East Lancs Railway Autumn Steam Gala 18/19 October 2014

The Crab
The Crab at Ramsbottom (double headed with the A Clas)
The ELR trains weren't running on the Friday, but I had a quick peep past the Trackside and saw the Crab, resplendent in its maroon LMS livery in Bury bolton Street station. It was also the weekend of the Homegrown folk festival and that evening went to the Met to see Lucy Ward and the Keston Cobblers' Club. It was a standing gig, which meant I didn't see a lot of it - why don't they make the tall gits stand at the back! Had a nice couple of pints of Ruby, however.

Sir Nigel Gresley
60007 Sir Nigel Gresley at Bury
On Saturday 18 October I used my ELR membership card as a platform ticket and spotted the magnificent Sir Nigel Gresley in LNER/BR blue. There were two streaks to be seen and the full line up was:

LMS Jinty 16407
  • 60007 Sir Nigel Gresley
  • 60009 Union of South Africa
  • 61994 The Great Marquess
  • 13065 LMS 2-6-0 Crab
  • 12322 LMS 0-6-0 A Class
  • 16407 LMS 0-6-0 Jinty
  • 80080 Standard tank
  • 0-6-0ST W^D 3163/1943 Sapper and
  • 0-4-0ST May (in Yates Duxbury livery)
I had a bowl of chunky veg soup and a half of Darkness in the Trackside, then it was over to the Drill Hall for the wonderful Brighouse and Rastrick Brass Band with Lucy Ward doing three numbers with them, support was squeezebox maestro John Spiers.

Union of South Africa
60009 Union of South Africa at Rawtenstall
 On Sunday it was back to the ELR this time with a round trip ticket. I just misses Sir Nigel going out so jumped onto  train heading for Heywood pulled by South Africa. Two trains were in the sidings just outside Ramsbottom: Sapper, 80080 and The Great Marquess, all in steam. At Rawtenstall it started raining. I jumped off at Ramsbottom, with the aim of catching Sir Nigel in an hours' time. On the other platform was a double header of the A Class and the Crab. I'd been told of the new craft brewery behind Morrisons, so in a very crowded Irwell Works Brewery I had a half of dark mild and a half of milk stout.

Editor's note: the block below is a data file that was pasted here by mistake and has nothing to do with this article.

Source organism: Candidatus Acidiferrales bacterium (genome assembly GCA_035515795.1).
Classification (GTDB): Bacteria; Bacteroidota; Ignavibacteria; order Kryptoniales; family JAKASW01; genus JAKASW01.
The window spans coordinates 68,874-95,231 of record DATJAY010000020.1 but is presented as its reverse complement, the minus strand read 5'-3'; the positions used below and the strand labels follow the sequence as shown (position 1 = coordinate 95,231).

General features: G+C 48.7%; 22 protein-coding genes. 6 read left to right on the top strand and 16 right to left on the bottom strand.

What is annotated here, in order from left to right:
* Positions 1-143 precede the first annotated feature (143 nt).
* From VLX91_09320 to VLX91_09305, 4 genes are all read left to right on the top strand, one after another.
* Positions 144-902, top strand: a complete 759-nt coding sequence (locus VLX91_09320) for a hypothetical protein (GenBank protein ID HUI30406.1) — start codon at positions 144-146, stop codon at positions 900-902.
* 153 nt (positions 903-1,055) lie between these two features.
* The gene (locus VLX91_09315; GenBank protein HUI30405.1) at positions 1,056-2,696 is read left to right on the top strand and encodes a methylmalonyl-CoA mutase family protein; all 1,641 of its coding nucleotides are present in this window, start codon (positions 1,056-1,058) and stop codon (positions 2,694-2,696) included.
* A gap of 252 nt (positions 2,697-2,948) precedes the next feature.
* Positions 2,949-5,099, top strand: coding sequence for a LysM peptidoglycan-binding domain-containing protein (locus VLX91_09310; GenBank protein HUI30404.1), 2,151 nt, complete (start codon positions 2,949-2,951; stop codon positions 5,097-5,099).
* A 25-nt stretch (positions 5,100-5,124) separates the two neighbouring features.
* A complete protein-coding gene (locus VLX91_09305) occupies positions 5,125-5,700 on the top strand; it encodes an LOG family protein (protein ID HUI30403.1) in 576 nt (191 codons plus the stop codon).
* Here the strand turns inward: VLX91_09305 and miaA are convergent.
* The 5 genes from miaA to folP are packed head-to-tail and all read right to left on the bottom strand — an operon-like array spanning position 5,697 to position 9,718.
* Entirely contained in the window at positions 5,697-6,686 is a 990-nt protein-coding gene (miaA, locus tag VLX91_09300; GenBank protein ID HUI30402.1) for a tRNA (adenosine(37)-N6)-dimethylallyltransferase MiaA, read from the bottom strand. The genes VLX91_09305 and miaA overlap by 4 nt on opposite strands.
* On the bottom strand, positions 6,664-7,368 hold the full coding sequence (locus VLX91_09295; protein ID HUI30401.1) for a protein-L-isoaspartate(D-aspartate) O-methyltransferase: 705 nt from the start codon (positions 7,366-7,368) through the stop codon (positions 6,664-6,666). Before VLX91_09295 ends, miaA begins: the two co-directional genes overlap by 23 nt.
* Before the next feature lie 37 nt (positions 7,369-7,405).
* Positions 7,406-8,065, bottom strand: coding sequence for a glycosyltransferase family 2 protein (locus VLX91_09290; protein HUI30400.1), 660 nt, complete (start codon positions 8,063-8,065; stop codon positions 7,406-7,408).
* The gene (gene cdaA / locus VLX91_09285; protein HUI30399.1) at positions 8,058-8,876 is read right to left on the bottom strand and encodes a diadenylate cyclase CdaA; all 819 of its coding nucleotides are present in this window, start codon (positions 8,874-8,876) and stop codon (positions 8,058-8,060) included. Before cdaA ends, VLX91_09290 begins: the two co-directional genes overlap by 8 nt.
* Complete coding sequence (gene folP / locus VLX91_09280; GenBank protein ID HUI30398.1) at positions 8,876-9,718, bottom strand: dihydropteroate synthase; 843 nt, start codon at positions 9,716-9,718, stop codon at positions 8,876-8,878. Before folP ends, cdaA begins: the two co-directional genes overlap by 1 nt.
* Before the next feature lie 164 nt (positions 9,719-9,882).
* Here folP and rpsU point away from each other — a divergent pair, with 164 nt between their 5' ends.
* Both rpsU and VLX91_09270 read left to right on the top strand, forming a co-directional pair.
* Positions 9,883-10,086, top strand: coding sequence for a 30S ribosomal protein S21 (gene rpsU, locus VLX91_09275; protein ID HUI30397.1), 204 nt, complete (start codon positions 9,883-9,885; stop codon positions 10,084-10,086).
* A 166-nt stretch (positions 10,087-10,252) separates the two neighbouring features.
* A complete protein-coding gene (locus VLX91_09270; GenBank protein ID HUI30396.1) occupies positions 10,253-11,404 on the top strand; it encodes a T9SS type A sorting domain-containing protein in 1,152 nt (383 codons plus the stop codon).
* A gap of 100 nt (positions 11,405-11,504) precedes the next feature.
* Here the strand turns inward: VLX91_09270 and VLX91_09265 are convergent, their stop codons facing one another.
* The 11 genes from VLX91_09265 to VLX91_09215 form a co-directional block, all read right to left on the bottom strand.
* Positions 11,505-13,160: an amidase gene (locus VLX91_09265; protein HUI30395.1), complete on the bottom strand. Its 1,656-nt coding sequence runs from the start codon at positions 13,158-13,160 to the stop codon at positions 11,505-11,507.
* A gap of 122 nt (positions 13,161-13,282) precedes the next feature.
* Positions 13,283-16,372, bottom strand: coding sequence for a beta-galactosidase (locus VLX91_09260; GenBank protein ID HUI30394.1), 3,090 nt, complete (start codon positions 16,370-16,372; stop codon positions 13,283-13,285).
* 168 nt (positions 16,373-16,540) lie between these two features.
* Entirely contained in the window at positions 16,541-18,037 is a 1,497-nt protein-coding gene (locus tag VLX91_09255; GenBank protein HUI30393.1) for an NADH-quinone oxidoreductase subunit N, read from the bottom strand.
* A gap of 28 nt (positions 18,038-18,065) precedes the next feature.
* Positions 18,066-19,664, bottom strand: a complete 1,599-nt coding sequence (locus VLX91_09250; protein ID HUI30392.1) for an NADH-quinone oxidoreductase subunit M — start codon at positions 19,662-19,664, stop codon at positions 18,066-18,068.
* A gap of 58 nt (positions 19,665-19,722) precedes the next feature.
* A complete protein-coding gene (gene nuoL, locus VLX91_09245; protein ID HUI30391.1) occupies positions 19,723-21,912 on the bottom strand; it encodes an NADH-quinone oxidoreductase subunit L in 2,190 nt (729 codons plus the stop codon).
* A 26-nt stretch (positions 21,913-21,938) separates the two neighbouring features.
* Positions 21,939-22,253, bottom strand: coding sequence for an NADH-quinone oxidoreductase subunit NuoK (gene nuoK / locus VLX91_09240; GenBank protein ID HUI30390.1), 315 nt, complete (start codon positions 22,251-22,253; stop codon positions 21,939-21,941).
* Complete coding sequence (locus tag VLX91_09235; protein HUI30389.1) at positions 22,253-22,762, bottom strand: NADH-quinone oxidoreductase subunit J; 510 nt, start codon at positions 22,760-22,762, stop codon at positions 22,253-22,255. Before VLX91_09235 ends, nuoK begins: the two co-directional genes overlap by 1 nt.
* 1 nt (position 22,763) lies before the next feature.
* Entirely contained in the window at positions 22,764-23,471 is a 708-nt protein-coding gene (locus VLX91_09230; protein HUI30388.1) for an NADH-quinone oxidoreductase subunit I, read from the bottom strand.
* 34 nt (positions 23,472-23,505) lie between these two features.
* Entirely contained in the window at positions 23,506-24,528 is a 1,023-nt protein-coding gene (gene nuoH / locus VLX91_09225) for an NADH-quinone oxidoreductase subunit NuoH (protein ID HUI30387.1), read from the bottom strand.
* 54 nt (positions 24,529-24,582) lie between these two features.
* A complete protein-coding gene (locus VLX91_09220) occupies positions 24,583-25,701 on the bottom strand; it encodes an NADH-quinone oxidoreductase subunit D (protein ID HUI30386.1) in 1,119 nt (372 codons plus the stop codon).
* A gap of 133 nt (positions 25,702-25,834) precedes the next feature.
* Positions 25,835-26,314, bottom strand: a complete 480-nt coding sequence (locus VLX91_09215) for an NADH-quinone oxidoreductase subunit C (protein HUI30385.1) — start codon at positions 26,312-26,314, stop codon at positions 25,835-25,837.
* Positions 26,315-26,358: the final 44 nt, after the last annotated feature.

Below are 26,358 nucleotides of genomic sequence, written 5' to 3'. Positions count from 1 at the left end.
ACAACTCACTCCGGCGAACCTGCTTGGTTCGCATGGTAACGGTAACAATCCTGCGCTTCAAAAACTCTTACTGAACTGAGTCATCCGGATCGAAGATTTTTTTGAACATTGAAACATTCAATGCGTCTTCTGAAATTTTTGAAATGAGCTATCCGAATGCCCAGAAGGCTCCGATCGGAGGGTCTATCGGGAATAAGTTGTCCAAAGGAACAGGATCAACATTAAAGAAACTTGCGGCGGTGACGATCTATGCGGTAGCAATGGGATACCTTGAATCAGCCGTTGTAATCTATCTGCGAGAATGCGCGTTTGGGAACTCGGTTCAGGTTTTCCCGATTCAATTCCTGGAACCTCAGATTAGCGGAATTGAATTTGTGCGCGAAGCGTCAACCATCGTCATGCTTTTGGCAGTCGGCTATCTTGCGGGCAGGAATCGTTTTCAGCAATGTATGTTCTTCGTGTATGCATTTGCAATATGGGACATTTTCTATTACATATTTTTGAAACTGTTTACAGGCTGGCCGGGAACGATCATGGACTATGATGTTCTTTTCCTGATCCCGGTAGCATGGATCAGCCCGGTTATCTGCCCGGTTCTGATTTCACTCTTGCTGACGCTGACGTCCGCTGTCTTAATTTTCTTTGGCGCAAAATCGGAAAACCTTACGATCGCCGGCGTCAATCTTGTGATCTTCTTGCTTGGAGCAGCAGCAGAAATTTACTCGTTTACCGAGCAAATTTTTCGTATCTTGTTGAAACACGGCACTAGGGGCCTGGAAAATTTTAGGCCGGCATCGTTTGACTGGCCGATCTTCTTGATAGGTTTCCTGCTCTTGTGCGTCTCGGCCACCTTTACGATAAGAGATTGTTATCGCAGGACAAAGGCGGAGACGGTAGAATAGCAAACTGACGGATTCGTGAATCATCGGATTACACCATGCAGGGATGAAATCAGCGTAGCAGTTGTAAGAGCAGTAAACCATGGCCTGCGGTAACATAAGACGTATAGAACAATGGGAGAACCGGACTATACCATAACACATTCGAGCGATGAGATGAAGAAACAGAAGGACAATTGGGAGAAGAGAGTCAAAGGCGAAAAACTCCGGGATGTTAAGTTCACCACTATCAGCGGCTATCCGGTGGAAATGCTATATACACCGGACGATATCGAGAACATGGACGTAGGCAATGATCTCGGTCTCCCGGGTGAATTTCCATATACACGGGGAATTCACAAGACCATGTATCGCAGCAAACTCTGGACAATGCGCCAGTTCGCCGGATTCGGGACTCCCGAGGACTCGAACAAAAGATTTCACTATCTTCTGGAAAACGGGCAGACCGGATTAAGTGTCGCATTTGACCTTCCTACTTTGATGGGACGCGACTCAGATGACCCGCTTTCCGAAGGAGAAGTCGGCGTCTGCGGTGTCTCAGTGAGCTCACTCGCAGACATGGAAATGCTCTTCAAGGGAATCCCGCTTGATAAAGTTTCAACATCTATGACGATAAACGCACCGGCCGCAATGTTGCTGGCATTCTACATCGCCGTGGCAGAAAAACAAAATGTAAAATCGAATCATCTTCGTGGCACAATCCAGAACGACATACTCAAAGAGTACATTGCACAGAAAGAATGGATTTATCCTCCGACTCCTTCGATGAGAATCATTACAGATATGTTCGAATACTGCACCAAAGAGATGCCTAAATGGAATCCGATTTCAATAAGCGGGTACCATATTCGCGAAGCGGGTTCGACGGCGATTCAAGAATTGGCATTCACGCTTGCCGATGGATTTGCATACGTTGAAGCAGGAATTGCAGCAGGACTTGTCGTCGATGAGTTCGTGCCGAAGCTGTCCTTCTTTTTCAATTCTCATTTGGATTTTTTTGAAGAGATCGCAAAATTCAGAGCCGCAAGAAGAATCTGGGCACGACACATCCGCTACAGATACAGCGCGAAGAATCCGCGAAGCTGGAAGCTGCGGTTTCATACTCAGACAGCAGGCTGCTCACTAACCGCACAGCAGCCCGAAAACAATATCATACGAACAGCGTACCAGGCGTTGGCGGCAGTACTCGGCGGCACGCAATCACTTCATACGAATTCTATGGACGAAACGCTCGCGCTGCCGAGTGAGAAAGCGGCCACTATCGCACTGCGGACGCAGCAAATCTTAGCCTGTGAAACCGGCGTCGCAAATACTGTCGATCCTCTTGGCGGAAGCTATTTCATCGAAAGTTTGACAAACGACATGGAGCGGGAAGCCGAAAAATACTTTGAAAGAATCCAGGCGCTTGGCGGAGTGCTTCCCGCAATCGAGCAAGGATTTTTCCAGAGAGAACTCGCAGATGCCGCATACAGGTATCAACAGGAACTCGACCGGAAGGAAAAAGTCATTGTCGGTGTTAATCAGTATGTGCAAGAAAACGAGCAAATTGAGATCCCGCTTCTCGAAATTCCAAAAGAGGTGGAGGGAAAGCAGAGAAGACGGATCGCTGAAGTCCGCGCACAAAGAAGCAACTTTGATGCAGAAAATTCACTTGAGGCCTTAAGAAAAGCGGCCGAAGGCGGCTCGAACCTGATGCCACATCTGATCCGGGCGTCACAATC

The A Class
Double header of the A Class and Crab at Ramsbottom
 Back at the station, Sir Nigel was in, en route to Rawtenstall, so I crossed the footbridge and joined the train pulled by the A Class, with the Crab as backwards banker.

The Crab and Sir Nigel Gresley
The Crab (as banker travelling backwards) and Sir Nigel at Ramsbottom

Back at Bury I just spotted South Africa pulling out en route to Ramsbottom and Rawtenstall. On Monday I took the tram to Manchester, but had to get off at Market Street and walk to Piccadilly Gardens. Train to Euston via Crewe, 73 bus across London, half of Oyster Stout in Victoria Wetherspoon's and train home.

The Great Marquess
The Great Marquess at Bury

Other visits to the ELR:


Llandudno and the Snowdonia railways, part 4

Snowdon Mountain Railway.
Too windy to summit
Day 7: Snowdon, second attempt!